“Yes, indeed, Major Byrne,” she replied. She forced a smile as heat rose to her face. Water dripped from the rim of her bonnet.
He returned her nod with a sharp little one of his own, then spurred his horse and rode away down the avenue, his horse’s tail flicking.
She kicked up an arc of mud with the toe of her boot. Why should it matter to Byrne that her gown was buttoned all wrong? Her chin high, she hurried across the avenue. She would cross the avenue when she wanted to. She would look at elephants or speak to mahouts when she chose to. They might expect her to sit all morning in her damp little tent staring at the walls, but she would not. She could make no new discoveries for herself and Papa by looking at the openings in those walls, to Dittoo’s corridor, to her cramped bathing space, to the space where, terrified of the sudden appearance of Dittoo or the sweeper, she gripped the inner and outer curtains closed while using her chamber pot.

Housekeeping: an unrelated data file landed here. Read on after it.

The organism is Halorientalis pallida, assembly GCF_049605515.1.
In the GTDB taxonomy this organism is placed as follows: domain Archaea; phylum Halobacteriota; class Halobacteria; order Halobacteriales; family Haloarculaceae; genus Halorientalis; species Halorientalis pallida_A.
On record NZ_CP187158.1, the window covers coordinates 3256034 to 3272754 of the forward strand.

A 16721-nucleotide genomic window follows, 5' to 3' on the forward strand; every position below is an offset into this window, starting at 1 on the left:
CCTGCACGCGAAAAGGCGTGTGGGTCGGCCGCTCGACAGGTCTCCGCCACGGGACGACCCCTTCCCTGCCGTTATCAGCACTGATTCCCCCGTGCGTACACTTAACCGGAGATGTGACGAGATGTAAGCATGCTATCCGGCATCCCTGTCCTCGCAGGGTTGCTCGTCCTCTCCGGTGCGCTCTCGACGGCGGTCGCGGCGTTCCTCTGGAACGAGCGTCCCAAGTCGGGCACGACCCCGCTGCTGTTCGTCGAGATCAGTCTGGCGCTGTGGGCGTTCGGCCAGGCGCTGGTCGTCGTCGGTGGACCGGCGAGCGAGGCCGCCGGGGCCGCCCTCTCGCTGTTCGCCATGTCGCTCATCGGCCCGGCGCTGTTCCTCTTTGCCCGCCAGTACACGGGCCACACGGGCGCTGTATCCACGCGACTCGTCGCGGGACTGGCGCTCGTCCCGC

Who was fat Major Byrne to be superior? Mariana did not make honking noises the way he did when he thought no one was listening. She had not missed the honk he gave just now as he rode away. And what of his friend William Macnaghten, who had given her the post of lady translator, with his great bushy eyebrows and his habit of studying his tongue in a pocket mirror? What was wrong with them all? Could they not see what an adventure this was?
Lieutenant Fitzgerald, at least, had understood. She marched past the sentries at the gate, her own nose at a severe angle. “Dittoo,” she snapped as she swept into her tent, “bring my riding habit, and tell the grooms to saddle one of the mares.”
Excerpted from A Singular Hostage by Thalassa Ali. Copyright © 2002 by Thalassa Ali. Excerpted by permission of Bantam, a division of Random House LLC. All rights reserved. No part of this excerpt may be reproduced or reprinted without permission in writing from the publisher.